Wednesday, March 13, 2013

The Runaway Resident of the Memory Care Facility

Nearly every time I walk into the Alzheimer's facility in Greensboro, I see her sitting in the community area. Her reddish hair is hard to miss. But what truly sets Hazel apart is her warm smile and her playfully pointing finger.

That's her way of saying hello, pointing at me repeatedly. The pointing eventually becomes a beckoning, her hands clutching the air, aimed toward me. Even though I'm on my way to my mother's room, I can't resist Hazel. I go to her, lean down, and hug her. I know nothing about this woman, nor does she know me, but her embrace is as tight as mine.

Her eyes are wide, joyful. I wonder if she's always been such a happy person? I'm no expert on the subject, but I've come to believe dementia can make the elderly both more of who they were and less of who they are.

I ask Hazel if she's been behaving herself. "Oh no," she says, shaking her head. This is something else I've learned about Alzheimer's sufferers: They often love being asked this question. Maybe it makes them feel like they're still capable of mischief, which means they're still a force to be reckoned with.

And they can be. Just a few days before I arrived, I received an email blast sent to those with family at the facility. The message said that "a resident has again found out the door code" needed to exit the building.

"We believe the resident had figured out to look in the back of the visitor's log and was able to peek at it while assisting some other residents out of the front door for an outing." From now on, the memo continued, the exit code will no longer be written in the back of the visitor's logbook. The message gave the new code, with the implication that you'll have to keep it handy or remember it. I must admit, I love the irony of needing to remember a code to exit a memory care facility.

Back to Hazel. As we talk, her hands grab mine and hold on, firmly. I think she's even flirting with me, so I flirt back. We are adoring each other, laughing and talking. And then, her tone grows quieter, her smile fades, a desperation comes into in her eyes.

"Can you take me home?" she asks. "Please?"

Entrance to the memory-care facility
I've been asked this before where my mother lives--sometimes, my mother is the one asking. It always destabilizes me, like a mild earthquake. For a second, I don't have a response. My mind flashes back to the runaway resident I read about in the email. Was it Hazel? It could have been. It could have been just about any of the residents, except perhaps for those I always see slumped in chairs or staring blankly ahead.

The truth is, Hazel is home. I won't tell her that, however. I know that at this stage of her life, the truth is as meaningless as a lie. But the truth continues to sting; the lie offers fleeting hope.

I hug Hazel once more and tell her I'll be happy to take her home, but I must first visit my mother. Her smile returns, though not as brightly as before. Perhaps she knows, intuitively, that although where she is may not be home, it's where she must be.

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  1. This one really moves me; so much so that I can't think of anything witty to say. My heart aches for Hazel, your mother, my grandmother, you, me and all who have been or loved someone who suffers from dementia or Alzheimer's.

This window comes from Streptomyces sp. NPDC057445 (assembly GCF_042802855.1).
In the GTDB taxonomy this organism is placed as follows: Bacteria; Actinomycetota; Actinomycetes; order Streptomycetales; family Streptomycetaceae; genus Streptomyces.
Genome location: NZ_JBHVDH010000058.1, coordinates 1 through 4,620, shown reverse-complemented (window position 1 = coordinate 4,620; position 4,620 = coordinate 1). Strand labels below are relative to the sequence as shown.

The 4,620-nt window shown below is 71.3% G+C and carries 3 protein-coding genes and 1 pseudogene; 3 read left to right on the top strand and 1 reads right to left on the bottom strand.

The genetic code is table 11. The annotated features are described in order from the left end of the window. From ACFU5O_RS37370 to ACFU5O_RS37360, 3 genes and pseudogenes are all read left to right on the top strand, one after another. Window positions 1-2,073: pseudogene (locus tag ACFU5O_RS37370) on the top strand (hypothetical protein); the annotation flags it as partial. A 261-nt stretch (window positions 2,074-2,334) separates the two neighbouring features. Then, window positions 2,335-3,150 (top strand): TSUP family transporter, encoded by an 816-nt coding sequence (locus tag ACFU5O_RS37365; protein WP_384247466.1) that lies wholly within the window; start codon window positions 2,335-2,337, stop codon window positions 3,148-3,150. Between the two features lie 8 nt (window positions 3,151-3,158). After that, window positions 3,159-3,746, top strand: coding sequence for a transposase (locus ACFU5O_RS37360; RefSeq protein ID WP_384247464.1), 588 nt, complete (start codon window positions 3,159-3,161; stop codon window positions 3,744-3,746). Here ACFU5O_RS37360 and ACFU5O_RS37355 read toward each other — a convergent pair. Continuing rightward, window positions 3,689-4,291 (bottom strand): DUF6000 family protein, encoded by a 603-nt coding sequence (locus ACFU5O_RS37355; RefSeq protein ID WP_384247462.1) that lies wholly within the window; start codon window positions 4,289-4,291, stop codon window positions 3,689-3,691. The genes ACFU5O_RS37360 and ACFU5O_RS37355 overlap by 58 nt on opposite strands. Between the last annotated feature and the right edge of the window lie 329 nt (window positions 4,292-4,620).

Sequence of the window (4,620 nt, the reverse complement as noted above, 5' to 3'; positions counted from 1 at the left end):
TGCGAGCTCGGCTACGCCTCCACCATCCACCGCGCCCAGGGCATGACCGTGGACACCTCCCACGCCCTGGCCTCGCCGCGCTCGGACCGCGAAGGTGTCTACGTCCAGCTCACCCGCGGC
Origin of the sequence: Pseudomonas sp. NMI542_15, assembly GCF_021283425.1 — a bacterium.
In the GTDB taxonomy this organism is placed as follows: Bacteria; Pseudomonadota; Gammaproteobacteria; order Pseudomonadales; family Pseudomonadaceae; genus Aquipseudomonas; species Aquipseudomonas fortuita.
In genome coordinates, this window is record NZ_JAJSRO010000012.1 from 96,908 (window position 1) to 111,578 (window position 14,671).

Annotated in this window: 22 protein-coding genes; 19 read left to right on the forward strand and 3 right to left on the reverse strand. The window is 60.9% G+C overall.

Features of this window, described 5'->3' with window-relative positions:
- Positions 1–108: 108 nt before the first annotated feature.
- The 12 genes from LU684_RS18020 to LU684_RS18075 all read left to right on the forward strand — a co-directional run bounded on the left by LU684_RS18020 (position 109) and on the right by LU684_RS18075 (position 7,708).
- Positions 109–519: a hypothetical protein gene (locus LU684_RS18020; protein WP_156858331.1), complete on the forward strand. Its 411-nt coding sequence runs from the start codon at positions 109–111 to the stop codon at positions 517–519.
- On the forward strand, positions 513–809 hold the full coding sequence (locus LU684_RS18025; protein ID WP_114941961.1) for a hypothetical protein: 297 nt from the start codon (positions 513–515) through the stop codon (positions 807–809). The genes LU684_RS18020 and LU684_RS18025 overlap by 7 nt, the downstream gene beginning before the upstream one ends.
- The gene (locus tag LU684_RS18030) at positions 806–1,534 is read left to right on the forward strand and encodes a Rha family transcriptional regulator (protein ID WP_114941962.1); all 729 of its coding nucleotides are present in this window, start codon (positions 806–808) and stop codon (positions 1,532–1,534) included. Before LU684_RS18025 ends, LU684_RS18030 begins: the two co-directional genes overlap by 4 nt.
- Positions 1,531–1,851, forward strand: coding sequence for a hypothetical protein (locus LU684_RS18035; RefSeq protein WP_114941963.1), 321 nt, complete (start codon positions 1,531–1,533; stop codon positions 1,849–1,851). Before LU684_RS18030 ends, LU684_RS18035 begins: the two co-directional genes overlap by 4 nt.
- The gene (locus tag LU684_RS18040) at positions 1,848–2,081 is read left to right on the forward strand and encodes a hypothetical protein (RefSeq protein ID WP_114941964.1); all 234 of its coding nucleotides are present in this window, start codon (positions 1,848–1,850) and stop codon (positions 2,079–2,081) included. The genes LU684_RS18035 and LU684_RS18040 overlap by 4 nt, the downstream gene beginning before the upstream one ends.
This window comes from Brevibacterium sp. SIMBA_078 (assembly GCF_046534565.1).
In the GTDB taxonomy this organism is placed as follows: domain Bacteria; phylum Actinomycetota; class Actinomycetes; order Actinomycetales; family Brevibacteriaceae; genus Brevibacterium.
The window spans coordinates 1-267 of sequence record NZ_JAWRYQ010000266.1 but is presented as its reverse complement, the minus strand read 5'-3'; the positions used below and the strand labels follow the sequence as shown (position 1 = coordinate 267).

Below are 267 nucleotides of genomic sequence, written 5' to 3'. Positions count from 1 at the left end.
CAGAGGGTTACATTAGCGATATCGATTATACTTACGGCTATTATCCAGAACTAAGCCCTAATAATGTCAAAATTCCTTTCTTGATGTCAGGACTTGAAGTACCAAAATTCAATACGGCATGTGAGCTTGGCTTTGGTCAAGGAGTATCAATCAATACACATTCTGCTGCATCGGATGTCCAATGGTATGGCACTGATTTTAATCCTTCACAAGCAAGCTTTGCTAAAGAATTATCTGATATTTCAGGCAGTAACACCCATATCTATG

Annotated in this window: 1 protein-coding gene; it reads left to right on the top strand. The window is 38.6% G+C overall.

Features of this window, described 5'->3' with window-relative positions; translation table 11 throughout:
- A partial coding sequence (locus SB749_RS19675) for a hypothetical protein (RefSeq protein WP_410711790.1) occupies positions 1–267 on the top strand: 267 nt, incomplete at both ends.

God, that was the longest sentence ever.
    If you ever need an east coaster to go hug Hazel, or your mom, I will do it.

    1. You're such a sweet soul, Judi. One of these days I'm going to meet you and give you a big hug!

  2. I just bawled like a baby. As it happens, I grew up next to a nursing home, and my great-granddaddy lived there until he died, when I was 7. I visited a lot during the summer, and hardly a week went by when he didn't ask me when we were gonna bring him home. This was always so upsetting for me because my house was just across the yard from the facility, and my grandma (his daughter) lived right across the street. He occasionally would roll out the back door in his wheelchair and wind up at one of our houses. Those were the best days because he would make fun of how dumb the nurses were to fall for whatever diversion he'd managed to set up!

    1. Wow! I can only imagine, living right across the yard. So near, but so far. Thanks for sharing that story! I loved it.

  3. You are a good man James Martin!
    I always feel a little better after I stop by here.
    I bet Hazel does too.
    Thank you ...AGAIN

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  5. James you are a very Soulful writer.Tears on my eyes:):)

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  7. Hi, this is my first time on your blog. I am helping care for a friend who has dementia and one of her worries is that she will be thrown out of her home. Her guardian is trying to keep her amongst her own things as long as possible. Though eventually my friend may need to go to a facility, we will try to keep her in her apartment. I have known my friend over 30 years, and it is difficult for me to see her in the bad moments of her disease. My heart goes out to anyone suffering from this disease, but more so for the loved ones who have to watch the cognition slowly fade away.

    1. Thanks for visiting my blog, and for sharing your story. It is a painful experience to watch someone you love slowly fade away, as you say, especially when that person is your mother or father. I'm fortunate that despite battling dementia for about eight years now, my mother still recognizes me almost every time and she knows I'm her son. That's a huge comfort. It would be even more difficult to care for someone you love when he or she doesn't even know who you are. Thanks again for writing. All my best to you and your friend. -- Jim